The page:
Homegrown Calzones

What do you do when you have homegrown onions and tomatoes (canned) up the wazoo? You make pizza, of course!

Or you fiddle with a good thing and decide to make calzones.

Step One: Make sure your yeast is still alive…

My favorite ex-roomie came up to visit for Friday night last week, so I decided to whip up some improvised calzones using my go-to pizza dough recipe and a healthy dose of the I’ll-probably-eat-it-even-if-it-doesn’t-come-out-perfects.

They look like little meat pies!

They certainly looked appetizing even before I put them in the oven. What did I put in them? Home-made tomato sauce (available in my pizza post, link above), genoa salami, mushrooms, red bell pepper, and Maplebrook mozzarella. I meant to put spinach in them, too, but I forgot. It’s not my fault — we got into the wine too early.

Alexis prepares to delve into her calzone. She came ready with her wolf tie. Score.

Which reminds me, for those of you who consider $12 bottles of wine to be special occasion wines, Nine St9nes makes an excellent shiraz. I thought it paired nicely with the calzone. Trust me — I once declared that a wine I tasted with my parents tasted oddly of mutton, and they all called me crazy until we looked up the tasting notes… That’s right people, this dirtbag knows how to be sophisticated every once in awhile.

Who doesn’t love bread-covered cheezy stuff? Except lactose intolerant and glucose intolerant people. Shh.

Anyway, I don’t really have a recipe for calzones because I completely improvised the whole thing. Basically, make half a pizza, fold it over, and carefully crease the edges so that stuff doesn’t leak out when you cook it. That could potentially be catastrophic. But either way, here’s a step-by-step.

Calzones for Two

Recipe one part collective internet knowledge, one part pulled out of my butt.

1. Make a batch of the Smitten Kitchen Really Simple Pizza Dough.

  • Note 1: Although she does not proof the yeast, I have had much better results with this recipe if I add a teaspoon or so of sugar to the dry ingredients before I add the water.
  • Note 2: When I made these, I made a double batch of dough and the calzones were WAY too thick. I advise using one batch and rolling the dough super thin.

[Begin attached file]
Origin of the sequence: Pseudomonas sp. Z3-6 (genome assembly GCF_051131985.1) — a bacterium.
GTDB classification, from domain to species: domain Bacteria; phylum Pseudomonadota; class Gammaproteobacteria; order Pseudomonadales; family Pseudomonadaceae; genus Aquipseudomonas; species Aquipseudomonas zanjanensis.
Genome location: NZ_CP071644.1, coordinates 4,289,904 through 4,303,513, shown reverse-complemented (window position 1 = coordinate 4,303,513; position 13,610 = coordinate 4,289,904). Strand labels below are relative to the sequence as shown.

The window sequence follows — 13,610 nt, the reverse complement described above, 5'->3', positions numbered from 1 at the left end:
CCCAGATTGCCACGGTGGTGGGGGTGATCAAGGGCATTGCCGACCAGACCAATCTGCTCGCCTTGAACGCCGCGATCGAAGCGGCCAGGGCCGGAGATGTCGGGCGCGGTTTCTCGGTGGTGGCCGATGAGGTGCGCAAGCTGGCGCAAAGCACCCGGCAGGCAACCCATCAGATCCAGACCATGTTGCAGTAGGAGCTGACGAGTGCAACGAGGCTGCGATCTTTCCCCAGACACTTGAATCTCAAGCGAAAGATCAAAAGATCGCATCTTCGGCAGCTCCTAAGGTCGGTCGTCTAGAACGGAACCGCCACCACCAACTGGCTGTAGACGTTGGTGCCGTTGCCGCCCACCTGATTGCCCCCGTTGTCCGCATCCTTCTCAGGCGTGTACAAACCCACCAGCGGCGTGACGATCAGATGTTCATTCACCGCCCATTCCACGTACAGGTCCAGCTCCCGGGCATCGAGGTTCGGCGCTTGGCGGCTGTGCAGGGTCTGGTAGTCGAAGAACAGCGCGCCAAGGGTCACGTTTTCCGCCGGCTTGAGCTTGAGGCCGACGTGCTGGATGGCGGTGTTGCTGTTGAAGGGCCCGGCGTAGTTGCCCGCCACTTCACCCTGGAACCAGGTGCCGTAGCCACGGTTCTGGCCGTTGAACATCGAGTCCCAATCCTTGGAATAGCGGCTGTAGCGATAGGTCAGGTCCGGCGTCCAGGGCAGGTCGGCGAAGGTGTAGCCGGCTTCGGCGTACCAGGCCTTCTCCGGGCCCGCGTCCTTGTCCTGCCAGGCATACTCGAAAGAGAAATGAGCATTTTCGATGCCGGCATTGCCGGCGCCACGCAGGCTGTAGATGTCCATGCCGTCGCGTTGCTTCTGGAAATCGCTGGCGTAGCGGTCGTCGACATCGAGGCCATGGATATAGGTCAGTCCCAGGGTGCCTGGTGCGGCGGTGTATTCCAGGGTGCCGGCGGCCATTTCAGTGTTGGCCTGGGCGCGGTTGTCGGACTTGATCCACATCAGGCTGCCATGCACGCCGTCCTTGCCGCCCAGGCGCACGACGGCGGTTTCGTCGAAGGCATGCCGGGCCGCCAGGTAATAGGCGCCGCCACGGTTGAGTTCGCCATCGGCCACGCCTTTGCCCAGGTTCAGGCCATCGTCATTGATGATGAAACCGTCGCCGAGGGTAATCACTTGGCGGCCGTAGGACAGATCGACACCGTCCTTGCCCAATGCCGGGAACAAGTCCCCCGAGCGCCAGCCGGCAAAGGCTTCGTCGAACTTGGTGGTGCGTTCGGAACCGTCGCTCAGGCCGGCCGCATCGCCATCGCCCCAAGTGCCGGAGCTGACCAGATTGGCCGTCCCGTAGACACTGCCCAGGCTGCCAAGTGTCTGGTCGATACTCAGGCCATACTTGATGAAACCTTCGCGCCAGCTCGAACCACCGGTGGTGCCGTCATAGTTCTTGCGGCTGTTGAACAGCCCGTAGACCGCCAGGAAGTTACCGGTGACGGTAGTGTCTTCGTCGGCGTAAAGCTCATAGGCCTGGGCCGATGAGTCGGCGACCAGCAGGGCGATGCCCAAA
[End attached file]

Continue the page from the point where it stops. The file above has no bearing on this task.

2. After the dough has risen for an hour (maybe longer, if it’s colder), make a batch of my Really Easy Pizza Sauce. If you’re feeling ambitious, also caramelize some onions. I have never had luck with this on my apartment electric stoves, because the heat doesn’t go low enough. But feel free to give it a try; they would be delicious in a calzone.

3. Preheat your oven to 425 degrees. Separate your dough into two different balls and allow to rest on the counter covered by a towel while you complete the next step.

4. Have your assistant grate some mozzarella cheese and gather your ingredients. If I were you, I would have some fun with what you put in it. Prosciutto and other thinly sliced meats like genoa salami or soppresata (usually available in the “specialty sandwich meats” section of the grocery store) give pizzas/calzones a decadent taste that you do not get from pepperoni. You could do bleu cheese and caramelized onion. You could do corn and black beans (I don’t know why you would do this, but you could!). Really, anything you put on a pizza can go in a calzone. Yum.

5. Flatten out the balls, starting with your hands and moving to a rolling pin when it starts getting thinner. I put my two dough pieces on a cookie sheet covered with cornmeal (to keep the dough from sticking).

6. Put your ingredients on half of the dough, leaving an inch or so perimeter so that you can fold the dough over and seal it. Once you have piled the dough high with tasty ingredients, fold the dough over and pinch it like a pie crust, making sure you seal it all the way around so that the ingredients do not leak from the calzone while it is cooking.

7. Bake in oven until it is done. It should take about 10-15 minutes and should be slightly browned. When you tap it, it will sound hollow, like a loaf of bread.

8. Enjoy with lots of salad so you don’t feel bad about yourself.

9. Definitely don’t let your roommate bring this, because you will eat it all.

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3 thoughts on “Homegrown Calzones

  1. I love calzones. And I feel like I can put different things in them than on a pizza, though why is pretty mystifying, since like you say, they’re basically pizza folded in half.

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